22. 22.  Movement is another very important Principle of Design. Perhaps you are thinking that artworks as a rule do not actually move. You are correct, but we are talking about visual movement. Artists know that if certain Elements Of Art are used to create a Rhythm, there will be visual movement. The viewers eye is drawn from one object to the next as they appear over and over in a piece of work. Lets take a look at an example.
  23. 23. In Starry Night, famed artist VincentVan Gogh creates Movement in hissky. How does he show us this?Possible answers could be:a) the swirling motion of the colorsin the sky showing the artistsinterpretation of windb) the repetition of the brushstrokesand paint dabs Can you findanything else that appears to givethis painting a sense of Movement?Look at the stars. They are all yellowand round, vary in size andplacement, and they have "halos" oflight encircling them. Look at thepainting and concentrate on howyour eyes bounce from one star toanother. This is an example of howan artist can create Movement in awork of art.
  24. 24.  Another Principle of Design is Balance. We use Balance as a way of controlling gravity. When we walk, our body changes our weight from foot to foot. If we were to loose our balance, what would happen? Artists also recognize the importance of Balance in works of art. There are different types of visual Balance and artists use these types to create works that convey a particular message or idea to a viewer. Formal Balance usually is achieved by the artist placing objects in the work in a symmetrical or equal-sided arrangement. Informal Balance is created when an asymmetrical layout is used. There is also Radial Balance. Lets take a look at the different types of Balance.
  25. 25. Here is an example of apainting demonstratingFormal Balance. Note thatyou could visually divide thepaper in half. There wouldbe a poppy on both sides.No one side dominates thepictures. Neither poppyappears to be moreimportant than the other.Formal Balance pictures willhave an imaginary "line ofsymmetry".Be aware that in evaluatingworks of art, the symmetrydoes NOT have to illustratean exact mirror image.
  26. 26. When looking at this abstractpainting in the round, also knownas a tondo, see if you can find howthis piece was balanced.This is an example of InformalBalance. No matter how you turnit, there is no line of symmetry.Can you spot the Center OfInterest? Commonly called theFocal Point of a work, the center ofinterest is the area your eye isdrawn to in a work of art. Note howthis young artist adds lines andtriangles that point to the focalpoint of her work.
  27. 27. This is an example of RadialBalance. Consider looking for aspiral or spinning effect of thepattern. The axis is the centerpoint and the design or patternappears to "radiate" from thatpoint.Nature contains many examples ofradial designs as doesmanufactured objects that areusually round in shape, i.e..wheels, plates, and fans.This is known as a rose window. Itis made up of pieces of stainedglass held together by lead. Theornate dark areas are made ofconcrete and are called a tracery.
  28. 28.  Proportion is the next Principle of Design we will look at. Proportion refers to one piece of an object in relation to the rest of the object. In ancient Greece, mathematicians sought the perfect proportional measurement. It became known as the "Golden Mean" or "Golden Rectangle". Today many artists feel that there is not necessarily one perfect means of proportion. Artists learned that distorting or exaggerating proportion could alter the effect of a work on the viewer. Lets take a look at some examples together.
  29. 29. Sometimes an artist deliberately changes the Proportion forunique reasons. Look at this family portrait painted byColumbian artist Fernando Botero. Why do you think the famimembers are painted with such large volume and size?He introduced inflated forms. These "puffed up forms"exaggerate the size of people. This larger than life sizecelebrates the life within, and sometimes mocks their role inthe world. Not without humor, the symbols of power andauthority everywhere - presidents, soldiers and churchmen -are targeted in his attacks on a society still unable to dealintelligently with social issues..When you look at this family portrait, what strikes you asunusual about the placement of the family members? Why isthe childrens nurse painted so much smaller than the otheradult figures in the painting?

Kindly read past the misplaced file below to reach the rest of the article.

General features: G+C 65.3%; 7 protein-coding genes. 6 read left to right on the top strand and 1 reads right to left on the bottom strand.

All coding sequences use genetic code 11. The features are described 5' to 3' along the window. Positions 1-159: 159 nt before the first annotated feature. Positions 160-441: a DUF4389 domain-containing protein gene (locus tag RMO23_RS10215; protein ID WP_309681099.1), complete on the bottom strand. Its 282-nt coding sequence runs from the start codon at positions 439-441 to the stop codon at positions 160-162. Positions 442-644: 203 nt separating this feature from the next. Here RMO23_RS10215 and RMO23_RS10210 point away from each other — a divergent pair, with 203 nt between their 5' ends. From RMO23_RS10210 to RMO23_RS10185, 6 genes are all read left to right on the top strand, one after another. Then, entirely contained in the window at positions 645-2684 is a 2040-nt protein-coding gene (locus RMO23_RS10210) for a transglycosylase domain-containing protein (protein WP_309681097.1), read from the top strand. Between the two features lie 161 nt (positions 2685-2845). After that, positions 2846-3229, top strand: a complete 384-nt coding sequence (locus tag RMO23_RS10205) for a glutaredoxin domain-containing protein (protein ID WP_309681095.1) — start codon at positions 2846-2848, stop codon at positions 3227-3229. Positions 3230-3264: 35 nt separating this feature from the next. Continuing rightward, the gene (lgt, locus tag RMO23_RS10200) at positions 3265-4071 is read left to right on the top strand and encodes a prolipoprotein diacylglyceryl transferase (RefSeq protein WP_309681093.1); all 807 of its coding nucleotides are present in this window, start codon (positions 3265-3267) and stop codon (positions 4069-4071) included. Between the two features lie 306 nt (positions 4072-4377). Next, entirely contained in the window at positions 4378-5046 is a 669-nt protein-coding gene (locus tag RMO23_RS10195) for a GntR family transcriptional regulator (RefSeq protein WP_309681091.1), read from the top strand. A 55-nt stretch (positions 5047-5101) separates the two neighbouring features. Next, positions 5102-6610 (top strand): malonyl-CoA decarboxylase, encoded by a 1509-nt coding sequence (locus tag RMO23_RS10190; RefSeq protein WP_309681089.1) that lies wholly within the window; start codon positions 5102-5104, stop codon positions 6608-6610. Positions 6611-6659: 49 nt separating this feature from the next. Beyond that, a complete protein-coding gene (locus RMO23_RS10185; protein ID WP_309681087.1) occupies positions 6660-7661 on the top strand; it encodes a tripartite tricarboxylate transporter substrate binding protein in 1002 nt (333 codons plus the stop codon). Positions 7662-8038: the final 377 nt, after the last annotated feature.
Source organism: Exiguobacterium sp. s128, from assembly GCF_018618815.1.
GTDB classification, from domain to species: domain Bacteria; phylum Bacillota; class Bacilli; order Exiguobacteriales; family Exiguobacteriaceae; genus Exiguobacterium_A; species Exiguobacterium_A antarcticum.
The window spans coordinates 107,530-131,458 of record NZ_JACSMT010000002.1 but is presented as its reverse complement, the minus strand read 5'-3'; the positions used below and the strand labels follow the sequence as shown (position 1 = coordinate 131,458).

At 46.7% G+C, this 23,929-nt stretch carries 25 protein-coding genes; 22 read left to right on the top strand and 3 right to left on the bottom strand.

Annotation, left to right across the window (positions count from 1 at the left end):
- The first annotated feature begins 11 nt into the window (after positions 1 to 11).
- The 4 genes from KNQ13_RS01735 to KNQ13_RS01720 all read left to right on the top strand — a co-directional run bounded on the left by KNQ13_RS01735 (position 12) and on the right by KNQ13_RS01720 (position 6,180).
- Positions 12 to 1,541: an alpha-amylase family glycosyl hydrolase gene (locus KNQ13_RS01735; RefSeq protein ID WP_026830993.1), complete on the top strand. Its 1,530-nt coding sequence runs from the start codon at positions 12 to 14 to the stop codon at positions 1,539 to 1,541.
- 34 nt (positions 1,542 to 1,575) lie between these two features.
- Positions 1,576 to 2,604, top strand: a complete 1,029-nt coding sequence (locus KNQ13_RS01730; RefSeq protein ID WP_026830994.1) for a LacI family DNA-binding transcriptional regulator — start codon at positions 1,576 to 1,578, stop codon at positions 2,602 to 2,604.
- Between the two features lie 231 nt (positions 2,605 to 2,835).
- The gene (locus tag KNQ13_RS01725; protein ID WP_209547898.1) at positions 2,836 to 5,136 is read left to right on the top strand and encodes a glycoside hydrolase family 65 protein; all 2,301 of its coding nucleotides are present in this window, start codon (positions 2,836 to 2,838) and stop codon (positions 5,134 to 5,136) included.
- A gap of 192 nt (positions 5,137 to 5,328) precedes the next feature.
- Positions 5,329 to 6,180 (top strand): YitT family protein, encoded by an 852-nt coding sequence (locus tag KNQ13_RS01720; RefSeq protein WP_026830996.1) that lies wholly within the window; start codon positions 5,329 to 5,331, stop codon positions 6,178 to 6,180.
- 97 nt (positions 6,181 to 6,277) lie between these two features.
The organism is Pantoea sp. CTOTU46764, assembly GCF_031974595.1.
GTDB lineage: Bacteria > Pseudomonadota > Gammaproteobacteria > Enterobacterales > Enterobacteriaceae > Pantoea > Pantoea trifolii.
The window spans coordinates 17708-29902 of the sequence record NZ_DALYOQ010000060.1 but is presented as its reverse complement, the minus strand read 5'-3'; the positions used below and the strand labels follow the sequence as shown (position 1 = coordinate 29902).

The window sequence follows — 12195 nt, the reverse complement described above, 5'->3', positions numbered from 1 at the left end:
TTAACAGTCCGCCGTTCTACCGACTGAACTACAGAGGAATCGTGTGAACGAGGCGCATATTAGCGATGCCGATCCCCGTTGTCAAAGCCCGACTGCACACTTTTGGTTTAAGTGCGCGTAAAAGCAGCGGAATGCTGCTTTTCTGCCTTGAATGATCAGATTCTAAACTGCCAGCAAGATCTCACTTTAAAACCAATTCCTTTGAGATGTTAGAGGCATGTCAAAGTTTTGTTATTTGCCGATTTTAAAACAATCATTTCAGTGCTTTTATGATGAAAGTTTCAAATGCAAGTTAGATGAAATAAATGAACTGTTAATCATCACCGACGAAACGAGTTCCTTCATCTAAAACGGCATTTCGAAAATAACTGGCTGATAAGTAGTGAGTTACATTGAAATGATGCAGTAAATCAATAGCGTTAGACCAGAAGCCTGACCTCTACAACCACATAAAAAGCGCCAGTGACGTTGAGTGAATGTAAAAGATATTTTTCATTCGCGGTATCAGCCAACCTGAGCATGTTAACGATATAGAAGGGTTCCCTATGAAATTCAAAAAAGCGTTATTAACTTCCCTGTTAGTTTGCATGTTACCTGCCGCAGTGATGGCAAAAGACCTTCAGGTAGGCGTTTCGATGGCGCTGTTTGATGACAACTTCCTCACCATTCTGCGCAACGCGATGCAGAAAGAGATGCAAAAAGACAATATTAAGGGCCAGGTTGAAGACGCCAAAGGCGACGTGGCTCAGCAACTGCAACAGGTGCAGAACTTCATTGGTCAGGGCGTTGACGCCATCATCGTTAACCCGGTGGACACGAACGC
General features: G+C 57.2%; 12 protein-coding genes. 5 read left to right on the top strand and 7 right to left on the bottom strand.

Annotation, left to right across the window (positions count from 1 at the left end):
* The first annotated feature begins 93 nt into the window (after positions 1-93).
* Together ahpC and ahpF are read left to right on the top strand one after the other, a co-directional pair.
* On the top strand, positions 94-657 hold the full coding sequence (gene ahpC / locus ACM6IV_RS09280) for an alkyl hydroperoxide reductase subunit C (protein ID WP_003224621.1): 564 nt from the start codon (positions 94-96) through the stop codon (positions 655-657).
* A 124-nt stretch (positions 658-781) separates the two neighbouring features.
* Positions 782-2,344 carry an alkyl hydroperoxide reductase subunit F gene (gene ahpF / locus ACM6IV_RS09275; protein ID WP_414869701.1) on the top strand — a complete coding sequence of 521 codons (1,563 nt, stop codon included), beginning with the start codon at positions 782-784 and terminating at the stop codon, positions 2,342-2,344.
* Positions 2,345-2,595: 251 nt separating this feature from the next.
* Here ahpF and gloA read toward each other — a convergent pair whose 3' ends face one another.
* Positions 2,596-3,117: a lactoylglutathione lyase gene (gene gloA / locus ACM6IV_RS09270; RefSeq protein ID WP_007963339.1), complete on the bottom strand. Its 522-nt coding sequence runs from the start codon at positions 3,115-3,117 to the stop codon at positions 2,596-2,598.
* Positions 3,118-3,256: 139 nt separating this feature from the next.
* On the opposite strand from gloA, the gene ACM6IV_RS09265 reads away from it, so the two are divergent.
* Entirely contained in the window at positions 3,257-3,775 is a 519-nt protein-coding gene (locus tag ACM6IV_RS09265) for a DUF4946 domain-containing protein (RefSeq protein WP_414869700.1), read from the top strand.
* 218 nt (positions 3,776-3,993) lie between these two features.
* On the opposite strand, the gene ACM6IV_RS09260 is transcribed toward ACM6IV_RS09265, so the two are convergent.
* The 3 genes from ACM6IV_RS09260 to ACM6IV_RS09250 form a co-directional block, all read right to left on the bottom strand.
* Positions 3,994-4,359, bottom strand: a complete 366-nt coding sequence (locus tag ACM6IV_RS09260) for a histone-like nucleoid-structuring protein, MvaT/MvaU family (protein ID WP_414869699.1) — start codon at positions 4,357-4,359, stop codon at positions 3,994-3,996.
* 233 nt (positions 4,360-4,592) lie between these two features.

30. 30.  There is an expression "Variety is the spice of life!" We enjoy variety in our lives. Think of how boring life would be if we ate the same food every meal, wore the same clothes as everyone else and had the same eye, skin and hair color as the rest of the world. Variety in art refers to the use of contrasting or different types of Elements in a work of art. An artist knows that adding contrast to a work of art adds interest. Sometimes an artist wants the viewer to look particularly close at a specific area of the work. The artist will manipulate the Elements of Art so that your eye is drawn to a particular area. How is this done? Lets see some works that show good use Emphasis and
  31. 31. This is an example of an abstractwork. The picture does not seemto represent a realistic scene orimage. Works such as these areconsidered Non-Objective.Kandinsky uses a Variety of lines,shapes and colors to give thispainting interest. He also overlapssome of these Elements. Look atthis painting carefully. What areais your eye drawn to? Why?Kandinsky emphasized the largeblack circle in the upper leftcorner of his work. The object isdifferent from everything else inthe painting and therefore it"stands out".
  32. 32.  The Principles of Harmony and Unity are very important to works of art. The artist would like the viewer to see the completed work as "finished". The Elements Of Art used to create the artwork should appear to create a "whole" image, not just a series of independent Elements. Artists use certain Elements Of Art over again and again to create a sense of Harmony. Using related colors, repeating lines and shapes and themes will also make the work appear Harmonious. When you look at a work and sense that the piece is complete, you can appreciate the importance of Unity.
  33. 33. Why is this piece anexcellent example of a workof art that illustratesHarmony and Unity?Look at this detail of asingle section. Note thedetails of the embroideredimages, designs and words.Eight earthen colors wereused to create this marvel.The use of relatedcolors, stitcherytextures, two parallelborders, and a similartheme throughout makethis piece harmonious